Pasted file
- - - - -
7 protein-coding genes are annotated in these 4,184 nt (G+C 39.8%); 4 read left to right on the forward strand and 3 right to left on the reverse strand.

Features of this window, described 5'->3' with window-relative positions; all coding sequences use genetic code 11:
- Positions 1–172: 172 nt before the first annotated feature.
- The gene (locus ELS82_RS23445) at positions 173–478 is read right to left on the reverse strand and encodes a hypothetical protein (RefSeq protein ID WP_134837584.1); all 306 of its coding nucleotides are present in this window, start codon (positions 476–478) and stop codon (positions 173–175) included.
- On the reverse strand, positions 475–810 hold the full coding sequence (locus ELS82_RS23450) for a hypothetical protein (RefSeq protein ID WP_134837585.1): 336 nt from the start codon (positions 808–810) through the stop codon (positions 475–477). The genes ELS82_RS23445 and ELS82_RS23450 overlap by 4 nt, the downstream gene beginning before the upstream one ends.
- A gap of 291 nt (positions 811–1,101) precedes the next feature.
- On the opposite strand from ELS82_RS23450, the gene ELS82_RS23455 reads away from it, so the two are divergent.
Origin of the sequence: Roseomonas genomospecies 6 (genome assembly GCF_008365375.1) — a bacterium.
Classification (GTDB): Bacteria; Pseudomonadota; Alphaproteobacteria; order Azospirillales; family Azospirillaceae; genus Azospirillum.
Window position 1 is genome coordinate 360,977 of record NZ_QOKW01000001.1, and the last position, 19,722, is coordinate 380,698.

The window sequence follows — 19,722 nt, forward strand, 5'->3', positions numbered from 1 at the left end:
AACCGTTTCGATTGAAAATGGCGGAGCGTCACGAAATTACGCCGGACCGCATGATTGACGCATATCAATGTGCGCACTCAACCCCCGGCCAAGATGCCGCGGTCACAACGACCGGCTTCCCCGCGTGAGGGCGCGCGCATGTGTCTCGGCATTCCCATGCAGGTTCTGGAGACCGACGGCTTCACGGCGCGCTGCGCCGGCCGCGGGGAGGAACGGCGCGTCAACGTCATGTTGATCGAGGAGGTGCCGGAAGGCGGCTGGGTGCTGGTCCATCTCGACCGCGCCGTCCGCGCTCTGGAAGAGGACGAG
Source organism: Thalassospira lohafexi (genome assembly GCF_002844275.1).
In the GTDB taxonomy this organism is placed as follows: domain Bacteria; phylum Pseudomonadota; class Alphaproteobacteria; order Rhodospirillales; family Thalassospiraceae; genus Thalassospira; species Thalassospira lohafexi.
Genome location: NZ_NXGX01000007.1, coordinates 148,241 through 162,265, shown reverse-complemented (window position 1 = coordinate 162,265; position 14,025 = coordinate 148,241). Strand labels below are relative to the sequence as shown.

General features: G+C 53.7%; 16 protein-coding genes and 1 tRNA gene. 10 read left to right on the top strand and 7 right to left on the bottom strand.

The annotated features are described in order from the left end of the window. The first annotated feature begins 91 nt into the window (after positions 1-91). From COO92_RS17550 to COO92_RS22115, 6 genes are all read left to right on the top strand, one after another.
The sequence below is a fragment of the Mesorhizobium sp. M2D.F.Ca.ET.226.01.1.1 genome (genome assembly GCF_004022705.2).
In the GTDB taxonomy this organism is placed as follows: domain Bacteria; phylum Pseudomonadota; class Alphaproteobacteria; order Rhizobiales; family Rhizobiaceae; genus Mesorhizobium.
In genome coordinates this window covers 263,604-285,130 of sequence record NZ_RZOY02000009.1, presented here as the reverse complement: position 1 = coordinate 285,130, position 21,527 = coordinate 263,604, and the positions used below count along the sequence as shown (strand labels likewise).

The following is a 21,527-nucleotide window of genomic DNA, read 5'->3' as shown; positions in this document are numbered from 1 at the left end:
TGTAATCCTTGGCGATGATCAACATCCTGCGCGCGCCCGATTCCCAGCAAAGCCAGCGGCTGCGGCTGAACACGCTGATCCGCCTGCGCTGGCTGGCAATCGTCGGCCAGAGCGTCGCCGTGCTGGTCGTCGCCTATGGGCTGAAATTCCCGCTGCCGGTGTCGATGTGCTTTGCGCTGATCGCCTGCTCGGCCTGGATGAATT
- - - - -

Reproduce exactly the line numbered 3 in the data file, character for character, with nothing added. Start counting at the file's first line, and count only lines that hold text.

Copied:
- Positions 1–172: 172 nt before the first annotated feature.